Chuckle,

Doing my morning reading of the news and ran across these.

Most everyone here is aware of this story about the Stuxnet worm which targeted certain Siemens industrial control systems.

http://www.computerworld.com/s/artic...strial_systems

But, of course, few really cared as it seemed to be a targeted attack against Iranian nuclear facilities.

Always in the news are folks like the Anonymous and LulaSec groups.

But McAfee notes that the two above groups are largely amateurish and relatively harmless in the larger scheme of things.

Of more interest and concern are things like this:

http://www.zdnet.com/blog/btl/has-th...l-harbor/53901

The above is a short synopsis of a McAfee report. The White Paper from McAfee is available on line.

Note that McAfee only mentions a SMALL number of the overall findings they made.

The interest here is that the intrusions appear to be planned, long term, and likely backed by someone (or some government) with plenty of cash and resources. And often times the victims don't even know they've been had.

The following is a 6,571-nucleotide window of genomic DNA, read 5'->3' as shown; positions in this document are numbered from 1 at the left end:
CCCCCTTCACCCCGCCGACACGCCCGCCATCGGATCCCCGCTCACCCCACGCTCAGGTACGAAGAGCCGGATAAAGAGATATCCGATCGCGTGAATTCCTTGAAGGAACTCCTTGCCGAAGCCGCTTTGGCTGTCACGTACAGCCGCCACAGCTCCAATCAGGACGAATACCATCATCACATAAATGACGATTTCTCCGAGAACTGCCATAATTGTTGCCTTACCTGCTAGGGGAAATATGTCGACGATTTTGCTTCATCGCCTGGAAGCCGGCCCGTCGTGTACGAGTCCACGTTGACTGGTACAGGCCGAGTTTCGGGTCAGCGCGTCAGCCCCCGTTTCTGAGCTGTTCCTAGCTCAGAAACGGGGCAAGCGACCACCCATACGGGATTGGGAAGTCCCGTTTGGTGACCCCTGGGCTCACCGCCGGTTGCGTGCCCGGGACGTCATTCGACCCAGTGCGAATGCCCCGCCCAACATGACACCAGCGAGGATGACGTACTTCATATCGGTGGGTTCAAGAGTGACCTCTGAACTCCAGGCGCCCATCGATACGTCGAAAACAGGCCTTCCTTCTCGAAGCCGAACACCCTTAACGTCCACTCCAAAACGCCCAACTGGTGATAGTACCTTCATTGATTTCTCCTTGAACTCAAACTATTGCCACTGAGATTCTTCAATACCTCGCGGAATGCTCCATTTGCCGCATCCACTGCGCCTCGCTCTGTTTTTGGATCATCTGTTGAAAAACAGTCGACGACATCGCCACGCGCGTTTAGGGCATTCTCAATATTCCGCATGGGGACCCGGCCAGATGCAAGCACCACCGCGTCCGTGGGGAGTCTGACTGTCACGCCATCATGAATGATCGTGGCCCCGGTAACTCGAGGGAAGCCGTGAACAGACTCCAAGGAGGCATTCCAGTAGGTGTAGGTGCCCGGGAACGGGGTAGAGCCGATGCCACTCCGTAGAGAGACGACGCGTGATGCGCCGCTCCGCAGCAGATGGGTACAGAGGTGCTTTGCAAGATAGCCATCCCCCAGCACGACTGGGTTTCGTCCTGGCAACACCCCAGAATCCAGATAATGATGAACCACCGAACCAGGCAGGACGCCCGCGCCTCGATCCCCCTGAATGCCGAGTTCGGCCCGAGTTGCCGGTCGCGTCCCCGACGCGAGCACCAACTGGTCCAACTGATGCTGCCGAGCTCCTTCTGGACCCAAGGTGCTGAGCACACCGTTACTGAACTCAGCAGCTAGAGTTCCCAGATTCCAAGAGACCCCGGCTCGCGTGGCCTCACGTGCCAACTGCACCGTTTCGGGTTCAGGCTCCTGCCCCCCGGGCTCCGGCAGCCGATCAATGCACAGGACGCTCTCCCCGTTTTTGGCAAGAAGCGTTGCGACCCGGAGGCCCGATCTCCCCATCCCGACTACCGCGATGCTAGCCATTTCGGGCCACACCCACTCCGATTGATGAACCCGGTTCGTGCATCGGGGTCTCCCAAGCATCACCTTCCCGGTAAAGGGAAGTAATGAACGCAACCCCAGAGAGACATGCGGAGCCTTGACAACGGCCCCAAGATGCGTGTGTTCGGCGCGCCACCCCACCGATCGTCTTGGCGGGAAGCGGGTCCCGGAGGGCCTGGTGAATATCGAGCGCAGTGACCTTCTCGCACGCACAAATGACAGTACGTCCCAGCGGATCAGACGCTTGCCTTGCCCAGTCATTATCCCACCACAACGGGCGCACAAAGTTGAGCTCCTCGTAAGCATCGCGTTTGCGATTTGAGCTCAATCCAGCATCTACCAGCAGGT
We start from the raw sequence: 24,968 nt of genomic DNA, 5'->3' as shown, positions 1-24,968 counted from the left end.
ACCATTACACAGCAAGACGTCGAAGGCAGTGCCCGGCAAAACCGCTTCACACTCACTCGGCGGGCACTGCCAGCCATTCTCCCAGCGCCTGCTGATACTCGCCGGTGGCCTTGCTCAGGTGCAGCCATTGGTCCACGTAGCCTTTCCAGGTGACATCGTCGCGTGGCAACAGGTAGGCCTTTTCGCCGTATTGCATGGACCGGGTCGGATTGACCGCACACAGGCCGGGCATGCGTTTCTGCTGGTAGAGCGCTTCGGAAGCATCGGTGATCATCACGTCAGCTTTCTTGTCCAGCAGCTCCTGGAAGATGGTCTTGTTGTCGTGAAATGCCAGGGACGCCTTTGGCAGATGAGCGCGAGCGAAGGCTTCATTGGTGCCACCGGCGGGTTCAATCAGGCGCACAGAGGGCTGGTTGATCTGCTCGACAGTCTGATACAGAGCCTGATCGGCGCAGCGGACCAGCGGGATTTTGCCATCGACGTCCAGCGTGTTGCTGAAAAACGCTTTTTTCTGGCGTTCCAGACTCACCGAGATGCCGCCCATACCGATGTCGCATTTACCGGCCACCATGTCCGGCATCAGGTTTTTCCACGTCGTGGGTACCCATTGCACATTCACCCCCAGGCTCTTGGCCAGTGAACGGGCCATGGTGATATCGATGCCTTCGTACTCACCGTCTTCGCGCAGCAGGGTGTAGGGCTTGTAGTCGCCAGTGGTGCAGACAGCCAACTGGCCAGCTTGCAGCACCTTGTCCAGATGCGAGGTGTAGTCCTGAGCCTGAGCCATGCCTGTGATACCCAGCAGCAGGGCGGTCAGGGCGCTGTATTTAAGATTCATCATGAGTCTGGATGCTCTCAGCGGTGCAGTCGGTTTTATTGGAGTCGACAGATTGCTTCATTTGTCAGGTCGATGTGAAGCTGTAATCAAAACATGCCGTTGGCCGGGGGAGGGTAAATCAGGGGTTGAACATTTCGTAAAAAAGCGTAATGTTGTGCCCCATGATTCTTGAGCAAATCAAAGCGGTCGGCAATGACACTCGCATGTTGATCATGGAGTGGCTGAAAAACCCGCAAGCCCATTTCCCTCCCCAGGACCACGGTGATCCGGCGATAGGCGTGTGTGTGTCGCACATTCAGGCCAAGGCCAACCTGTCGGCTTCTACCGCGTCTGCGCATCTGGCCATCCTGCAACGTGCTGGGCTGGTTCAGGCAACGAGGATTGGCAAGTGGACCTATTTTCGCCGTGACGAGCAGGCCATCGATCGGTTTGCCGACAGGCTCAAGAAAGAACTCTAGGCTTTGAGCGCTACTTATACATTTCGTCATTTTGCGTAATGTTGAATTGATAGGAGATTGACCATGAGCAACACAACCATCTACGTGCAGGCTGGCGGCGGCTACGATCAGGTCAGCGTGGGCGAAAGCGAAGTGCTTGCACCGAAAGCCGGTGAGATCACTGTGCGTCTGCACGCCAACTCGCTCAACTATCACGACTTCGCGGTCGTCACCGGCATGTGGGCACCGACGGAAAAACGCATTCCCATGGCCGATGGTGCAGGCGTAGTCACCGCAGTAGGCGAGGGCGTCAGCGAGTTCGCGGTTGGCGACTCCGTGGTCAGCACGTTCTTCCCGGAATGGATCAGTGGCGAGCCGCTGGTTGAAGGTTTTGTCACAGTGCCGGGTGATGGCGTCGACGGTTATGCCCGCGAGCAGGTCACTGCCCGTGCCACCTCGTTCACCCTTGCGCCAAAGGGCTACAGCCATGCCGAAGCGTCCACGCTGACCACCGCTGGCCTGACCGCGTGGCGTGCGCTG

Other interesting (to me) reports.

Scada systems:
http://news.cnet.com/8301-27080_3-20...?tag=mncol;txt

Is your car vulnerable?
http://news.cnet.com/8301-27080_3-20...?tag=mncol;txt

Do you have diabetes or wer a pace-maker?
http://news.yahoo.com/insulin-pumps-...100605899.html

However, in general recent articles suggest good news.

Attacks against Microsoft based systems are down, and those against Apple's IOS, Linux, and Android systems are up ... in a major way.

Ain't it a wonderful world?

LOL ...

As to how it directly concerns those of us in our line of work, I was just thinking that if someone were able to hack into my work laptop, and had any clue as to what they were doing, I have info on it that could allow access and control remotely of literally hundreds of buildings.

Not a lot of chance of that. For one, the targets presented are not particularly high value targets. Secondly, besides the security software always running on my laptop (kept undated) I also routinely do manual checks to see if anything is doing something I don't know about. I also avoid doing anything with the work laptop to increase its vulnerability like using it to look at unknown/untrusted sites, never open emails with it except for those related to business through our company secure email service, etc.

We recently, last year, made sure that NO sites we install or have installed in the past have the factory default passwords enabled.